Most smaller organizations, no matter how much they want to help out your event, probably can’t. With tighter budgets the consequences of a bad investment are much worse. A bootstrapped startup is unlikely to be able to easily survive poor return on investment from your event, while Microsoft probably wouldn’t even notice. The other side of this coin is that smaller organizations may need the exposure more – but don’t assume that any company (or person for that matter) will give you something in exchange for “exposure.” If you’re going to ask a startup for money or some other sponsorship consideration, you need to be ready to show ROI that customers will make purchases as a result of the brand’s sponsorship. No company can pay its employees with word of mouth, and it’s unreasonable to ask a partner to behave more generously than you would.

Large companies usually have a budget for philanthropy, which means they’ve committed to giving a certain amount of money to charities, organizations and events in the coming year. Some companies may be dispassionate about who they give to, but most will want their corporate giving to be a reflection of their brand or culture.

Coca-Cola’s mission statement says it wants “to inspire moments of optimism and happiness through our brands and actions.” Sponsoring the Olympics and other sports makes perfect sense for Coke, matching its “moments of optimism” goals. McDonald’s says it’s “about doing what it takes to be the McDonald’s our customers will expect tomorrow,” which is reflected in its support for the Ronald McDonald House Charities for families with sick children.

Even large corporations are run by human beings with human problems. You can bet that some cases of corporate or philanthropic giving are entirely dependent on an employee raising awareness of a cause or event within the company, and filling out the paperwork to make sure the event receives some sponsorship dollars. If you can find a champion for your event within the company’s leadership, you’ll have a much better chance of raising the funds you need.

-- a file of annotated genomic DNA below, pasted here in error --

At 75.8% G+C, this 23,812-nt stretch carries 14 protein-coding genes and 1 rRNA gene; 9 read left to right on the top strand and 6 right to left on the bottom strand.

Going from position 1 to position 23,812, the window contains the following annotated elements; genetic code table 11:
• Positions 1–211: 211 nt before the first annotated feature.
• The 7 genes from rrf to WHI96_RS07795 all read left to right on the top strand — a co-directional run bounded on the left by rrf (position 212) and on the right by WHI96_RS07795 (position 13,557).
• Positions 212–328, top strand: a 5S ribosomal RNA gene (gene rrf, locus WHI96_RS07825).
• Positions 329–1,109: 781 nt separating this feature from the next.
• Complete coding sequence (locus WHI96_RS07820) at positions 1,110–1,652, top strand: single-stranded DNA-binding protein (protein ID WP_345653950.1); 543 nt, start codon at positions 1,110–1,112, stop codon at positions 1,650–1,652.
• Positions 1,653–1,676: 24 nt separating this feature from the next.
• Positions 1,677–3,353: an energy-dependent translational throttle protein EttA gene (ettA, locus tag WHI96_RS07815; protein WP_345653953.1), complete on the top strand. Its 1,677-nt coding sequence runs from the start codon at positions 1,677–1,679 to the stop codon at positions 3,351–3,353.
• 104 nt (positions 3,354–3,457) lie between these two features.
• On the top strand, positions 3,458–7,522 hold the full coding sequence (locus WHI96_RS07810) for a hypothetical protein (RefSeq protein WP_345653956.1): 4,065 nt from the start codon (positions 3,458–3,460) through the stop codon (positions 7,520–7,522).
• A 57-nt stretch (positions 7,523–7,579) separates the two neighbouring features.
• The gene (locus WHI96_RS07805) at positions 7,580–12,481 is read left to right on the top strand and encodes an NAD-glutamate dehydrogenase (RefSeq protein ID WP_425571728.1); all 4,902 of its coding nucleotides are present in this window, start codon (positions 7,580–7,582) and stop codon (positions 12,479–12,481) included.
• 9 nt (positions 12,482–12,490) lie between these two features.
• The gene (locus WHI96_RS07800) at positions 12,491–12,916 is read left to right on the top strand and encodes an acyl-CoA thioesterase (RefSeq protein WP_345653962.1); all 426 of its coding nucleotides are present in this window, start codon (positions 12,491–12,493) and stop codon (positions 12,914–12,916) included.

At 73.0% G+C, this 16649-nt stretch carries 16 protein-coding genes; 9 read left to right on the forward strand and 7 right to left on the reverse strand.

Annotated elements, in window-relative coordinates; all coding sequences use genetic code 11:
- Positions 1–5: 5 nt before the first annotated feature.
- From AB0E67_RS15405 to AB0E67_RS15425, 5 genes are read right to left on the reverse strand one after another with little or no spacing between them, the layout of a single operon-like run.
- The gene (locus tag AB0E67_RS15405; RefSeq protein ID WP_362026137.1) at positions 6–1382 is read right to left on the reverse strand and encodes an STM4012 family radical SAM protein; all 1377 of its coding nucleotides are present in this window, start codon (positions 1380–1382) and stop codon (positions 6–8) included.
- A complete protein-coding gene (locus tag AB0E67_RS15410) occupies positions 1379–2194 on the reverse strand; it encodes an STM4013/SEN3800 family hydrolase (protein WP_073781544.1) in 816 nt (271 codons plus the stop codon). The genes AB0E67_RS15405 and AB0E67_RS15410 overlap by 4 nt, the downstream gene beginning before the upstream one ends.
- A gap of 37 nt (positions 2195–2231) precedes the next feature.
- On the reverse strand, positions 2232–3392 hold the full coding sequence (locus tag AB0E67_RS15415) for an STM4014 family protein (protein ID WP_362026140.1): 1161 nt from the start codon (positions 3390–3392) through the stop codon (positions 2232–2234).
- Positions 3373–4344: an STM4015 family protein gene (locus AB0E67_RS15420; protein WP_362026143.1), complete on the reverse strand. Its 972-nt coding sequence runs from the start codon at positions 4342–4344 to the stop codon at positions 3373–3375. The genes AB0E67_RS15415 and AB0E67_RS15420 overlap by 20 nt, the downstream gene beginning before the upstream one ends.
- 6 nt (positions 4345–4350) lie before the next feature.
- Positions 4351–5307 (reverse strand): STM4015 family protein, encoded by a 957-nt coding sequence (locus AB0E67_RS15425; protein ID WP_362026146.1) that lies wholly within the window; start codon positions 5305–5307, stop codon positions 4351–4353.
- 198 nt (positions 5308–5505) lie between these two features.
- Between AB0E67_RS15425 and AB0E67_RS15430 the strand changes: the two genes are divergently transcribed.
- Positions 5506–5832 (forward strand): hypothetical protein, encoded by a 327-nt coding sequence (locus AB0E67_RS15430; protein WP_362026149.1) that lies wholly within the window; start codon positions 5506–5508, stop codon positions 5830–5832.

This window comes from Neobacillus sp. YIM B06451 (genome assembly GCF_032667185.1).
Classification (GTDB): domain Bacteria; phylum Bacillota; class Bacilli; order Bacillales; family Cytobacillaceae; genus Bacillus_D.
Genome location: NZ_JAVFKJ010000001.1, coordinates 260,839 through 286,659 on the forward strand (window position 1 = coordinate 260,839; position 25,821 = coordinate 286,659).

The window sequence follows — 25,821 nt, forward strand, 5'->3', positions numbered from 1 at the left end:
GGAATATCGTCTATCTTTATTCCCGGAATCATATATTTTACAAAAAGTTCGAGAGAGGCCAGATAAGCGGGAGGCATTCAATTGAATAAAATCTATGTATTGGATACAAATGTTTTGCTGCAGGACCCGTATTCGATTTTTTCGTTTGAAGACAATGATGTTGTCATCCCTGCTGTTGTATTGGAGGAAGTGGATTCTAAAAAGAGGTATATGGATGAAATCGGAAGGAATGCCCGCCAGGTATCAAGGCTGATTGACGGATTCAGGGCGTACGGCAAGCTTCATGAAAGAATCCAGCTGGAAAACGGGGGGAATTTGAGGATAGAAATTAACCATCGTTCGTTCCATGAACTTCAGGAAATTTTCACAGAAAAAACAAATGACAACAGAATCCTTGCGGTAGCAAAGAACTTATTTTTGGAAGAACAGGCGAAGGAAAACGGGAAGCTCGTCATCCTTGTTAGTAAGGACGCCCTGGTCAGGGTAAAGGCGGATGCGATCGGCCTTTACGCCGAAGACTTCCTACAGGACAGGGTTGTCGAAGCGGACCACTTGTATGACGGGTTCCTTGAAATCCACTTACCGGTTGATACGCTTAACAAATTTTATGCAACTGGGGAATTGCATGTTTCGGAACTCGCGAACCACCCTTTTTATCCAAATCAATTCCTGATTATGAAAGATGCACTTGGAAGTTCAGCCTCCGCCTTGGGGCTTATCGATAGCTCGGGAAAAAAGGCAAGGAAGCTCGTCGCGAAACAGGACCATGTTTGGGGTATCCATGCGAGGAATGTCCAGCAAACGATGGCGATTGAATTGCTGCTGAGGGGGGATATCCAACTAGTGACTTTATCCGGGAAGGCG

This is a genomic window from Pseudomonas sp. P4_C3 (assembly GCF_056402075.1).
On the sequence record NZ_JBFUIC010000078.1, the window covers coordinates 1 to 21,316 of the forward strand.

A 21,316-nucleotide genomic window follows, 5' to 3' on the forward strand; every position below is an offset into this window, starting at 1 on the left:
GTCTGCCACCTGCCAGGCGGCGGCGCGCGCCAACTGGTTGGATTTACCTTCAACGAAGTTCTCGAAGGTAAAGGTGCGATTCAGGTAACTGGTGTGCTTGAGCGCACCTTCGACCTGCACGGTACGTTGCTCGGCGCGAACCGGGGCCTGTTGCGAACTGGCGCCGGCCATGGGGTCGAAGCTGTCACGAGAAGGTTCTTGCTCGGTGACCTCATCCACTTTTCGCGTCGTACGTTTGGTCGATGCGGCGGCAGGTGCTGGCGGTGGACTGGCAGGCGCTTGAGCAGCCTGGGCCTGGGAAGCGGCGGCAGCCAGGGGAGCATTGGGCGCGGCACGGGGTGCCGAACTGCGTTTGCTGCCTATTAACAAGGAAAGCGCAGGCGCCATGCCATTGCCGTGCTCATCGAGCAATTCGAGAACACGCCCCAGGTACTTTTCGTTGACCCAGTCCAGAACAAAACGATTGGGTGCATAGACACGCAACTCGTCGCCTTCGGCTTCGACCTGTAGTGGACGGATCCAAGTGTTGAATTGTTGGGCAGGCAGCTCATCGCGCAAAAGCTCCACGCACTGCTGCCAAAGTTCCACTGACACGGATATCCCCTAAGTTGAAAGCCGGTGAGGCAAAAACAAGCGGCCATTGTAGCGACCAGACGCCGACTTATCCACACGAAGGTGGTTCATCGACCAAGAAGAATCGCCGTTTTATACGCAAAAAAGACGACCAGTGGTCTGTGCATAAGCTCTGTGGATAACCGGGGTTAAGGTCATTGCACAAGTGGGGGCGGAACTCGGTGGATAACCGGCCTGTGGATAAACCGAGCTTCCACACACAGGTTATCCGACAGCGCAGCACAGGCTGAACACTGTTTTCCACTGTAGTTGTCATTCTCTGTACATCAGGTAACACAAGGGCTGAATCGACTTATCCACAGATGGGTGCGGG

Try Winmo for free! Find a corporate champion for your partnership needs!

Sponsor’s expectation of the event

Brand recognition/affinity

The larger the organization, the more they’re likely to spend on sponsorships. They’ll use the opportunity for prominent name placement to attach itself to events and build positive brand experiences. Big Green Egg, a manufacturer of grills, supports the Taste of Atlanta Festival; Tito’s Handmade Vodka supports South By Southwest (SXSW); and Winmo partners with the IEG Sponsorship Conference. Why? Because there’s a good cross-over between the brand and event audience. The opportunity for brand recognition and affinity can be the difference between a SXSW attendee reaching for Tito’s instead of Grey Goose when they return home.

Companies like Apple, Starbucks and Delta, with massive name recognition and customer bases, don’t need to focus on activations as much as they want to broaden the scope of their brand affinity. For companies of that size, working with small events can grow the perception that they care at a local or regional level.

Future conversions or audience activations

Small companies tend to focus more on whether the event can lead to activations, so when you approach them, be ready to show solid ROI numbers: where their collateral will be placed, how much traffic they can expect, how that will translate into conversions and activations for them. Good return on investment makes your partnerships more likely to renew, saving you time hunting down sponsors in the future.